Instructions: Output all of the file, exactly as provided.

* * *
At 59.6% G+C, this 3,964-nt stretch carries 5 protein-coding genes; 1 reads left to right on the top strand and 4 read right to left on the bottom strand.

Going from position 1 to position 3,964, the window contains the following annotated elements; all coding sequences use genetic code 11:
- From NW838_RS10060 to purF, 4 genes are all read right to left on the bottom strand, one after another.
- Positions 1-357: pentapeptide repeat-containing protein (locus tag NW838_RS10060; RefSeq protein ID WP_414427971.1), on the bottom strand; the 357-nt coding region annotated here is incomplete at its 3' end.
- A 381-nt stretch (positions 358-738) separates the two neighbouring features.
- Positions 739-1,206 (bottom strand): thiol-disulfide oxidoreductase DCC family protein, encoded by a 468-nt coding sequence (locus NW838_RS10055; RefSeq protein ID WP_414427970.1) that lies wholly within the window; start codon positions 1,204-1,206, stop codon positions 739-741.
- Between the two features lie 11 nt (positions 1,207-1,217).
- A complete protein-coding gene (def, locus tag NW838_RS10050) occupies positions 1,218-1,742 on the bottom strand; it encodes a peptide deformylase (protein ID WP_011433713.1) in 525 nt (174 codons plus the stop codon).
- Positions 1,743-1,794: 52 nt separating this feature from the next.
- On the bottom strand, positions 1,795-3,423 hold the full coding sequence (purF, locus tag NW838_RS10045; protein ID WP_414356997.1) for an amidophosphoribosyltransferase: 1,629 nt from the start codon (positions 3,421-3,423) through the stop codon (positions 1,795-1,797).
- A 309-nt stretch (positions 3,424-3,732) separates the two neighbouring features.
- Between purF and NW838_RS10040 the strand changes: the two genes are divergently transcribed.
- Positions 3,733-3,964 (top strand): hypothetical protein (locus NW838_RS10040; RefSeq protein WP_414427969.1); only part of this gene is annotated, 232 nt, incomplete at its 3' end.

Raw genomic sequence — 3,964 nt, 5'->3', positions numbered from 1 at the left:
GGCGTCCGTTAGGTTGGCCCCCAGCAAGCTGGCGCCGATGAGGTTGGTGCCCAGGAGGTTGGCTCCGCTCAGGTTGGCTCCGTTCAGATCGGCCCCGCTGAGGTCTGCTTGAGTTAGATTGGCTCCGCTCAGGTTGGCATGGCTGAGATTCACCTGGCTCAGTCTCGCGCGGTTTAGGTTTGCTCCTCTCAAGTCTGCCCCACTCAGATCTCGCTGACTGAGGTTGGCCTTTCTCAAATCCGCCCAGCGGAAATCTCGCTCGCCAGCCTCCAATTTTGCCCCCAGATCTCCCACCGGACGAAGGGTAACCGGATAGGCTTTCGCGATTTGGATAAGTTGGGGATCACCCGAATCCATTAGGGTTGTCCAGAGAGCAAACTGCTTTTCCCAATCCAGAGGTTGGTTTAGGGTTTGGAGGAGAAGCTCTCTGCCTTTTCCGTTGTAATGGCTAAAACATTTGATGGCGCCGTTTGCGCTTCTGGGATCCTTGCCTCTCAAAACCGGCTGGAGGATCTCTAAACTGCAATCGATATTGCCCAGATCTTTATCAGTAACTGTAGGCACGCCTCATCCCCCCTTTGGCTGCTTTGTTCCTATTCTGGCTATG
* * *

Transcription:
At 59.6% G+C, this 3,964-nt stretch carries 5 protein-coding genes; 1 reads left to right on the top strand and 4 read right to left on the bottom strand.

Going from position 1 to position 3,964, the window contains the following annotated elements; all coding sequences use genetic code 11:
- From NW838_RS10060 to purF, 4 genes are all read right to left on the bottom strand, one after another.
- Positions 1-357: pentapeptide repeat-containing protein (locus tag NW838_RS10060; RefSeq protein ID WP_414427971.1), on the bottom strand; the 357-nt coding region annotated here is incomplete at its 3' end.
- A 381-nt stretch (positions 358-738) separates the two neighbouring features.
- Positions 739-1,206 (bottom strand): thiol-disulfide oxidoreductase DCC family protein, encoded by a 468-nt coding sequence (locus NW838_RS10055; RefSeq protein ID WP_414427970.1) that lies wholly within the window; start codon positions 1,204-1,206, stop codon positions 739-741.
- Between the two features lie 11 nt (positions 1,207-1,217).
- A complete protein-coding gene (def, locus tag NW838_RS10050) occupies positions 1,218-1,742 on the bottom strand; it encodes a peptide deformylase (protein ID WP_011433713.1) in 525 nt (174 codons plus the stop codon).
- Positions 1,743-1,794: 52 nt separating this feature from the next.
- On the bottom strand, positions 1,795-3,423 hold the full coding sequence (purF, locus tag NW838_RS10045; protein ID WP_414356997.1) for an amidophosphoribosyltransferase: 1,629 nt from the start codon (positions 3,421-3,423) through the stop codon (positions 1,795-1,797).
- A 309-nt stretch (positions 3,424-3,732) separates the two neighbouring features.
- Between purF and NW838_RS10040 the strand changes: the two genes are divergently transcribed.
- Positions 3,733-3,964 (top strand): hypothetical protein (locus NW838_RS10040; RefSeq protein WP_414427969.1); only part of this gene is annotated, 232 nt, incomplete at its 3' end.

Raw genomic sequence — 3,964 nt, 5'->3', positions numbered from 1 at the left:
GGCGTCCGTTAGGTTGGCCCCCAGCAAGCTGGCGCCGATGAGGTTGGTGCCCAGGAGGTTGGCTCCGCTCAGGTTGGCTCCGTTCAGATCGGCCCCGCTGAGGTCTGCTTGAGTTAGATTGGCTCCGCTCAGGTTGGCATGGCTGAGATTCACCTGGCTCAGTCTCGCGCGGTTTAGGTTTGCTCCTCTCAAGTCTGCCCCACTCAGATCTCGCTGACTGAGGTTGGCCTTTCTCAAATCCGCCCAGCGGAAATCTCGCTCGCCAGCCTCCAATTTTGCCCCCAGATCTCCCACCGGACGAAGGGTAACCGGATAGGCTTTCGCGATTTGGATAAGTTGGGGATCACCCGAATCCATTAGGGTTGTCCAGAGAGCAAACTGCTTTTCCCAATCCAGAGGTTGGTTTAGGGTTTGGAGGAGAAGCTCTCTGCCTTTTCCGTTGTAATGGCTAAAACATTTGATGGCGCCGTTTGCGCTTCTGGGATCCTTGCCTCTCAAAACCGGCTGGAGGATCTCTAAACTGCAATCGATATTGCCCAGATCTTTATCAGTAACTGTAGGCACGCCTCATCCCCCCTTTGGCTGCTTTGTTCCTATTCTGGCTATG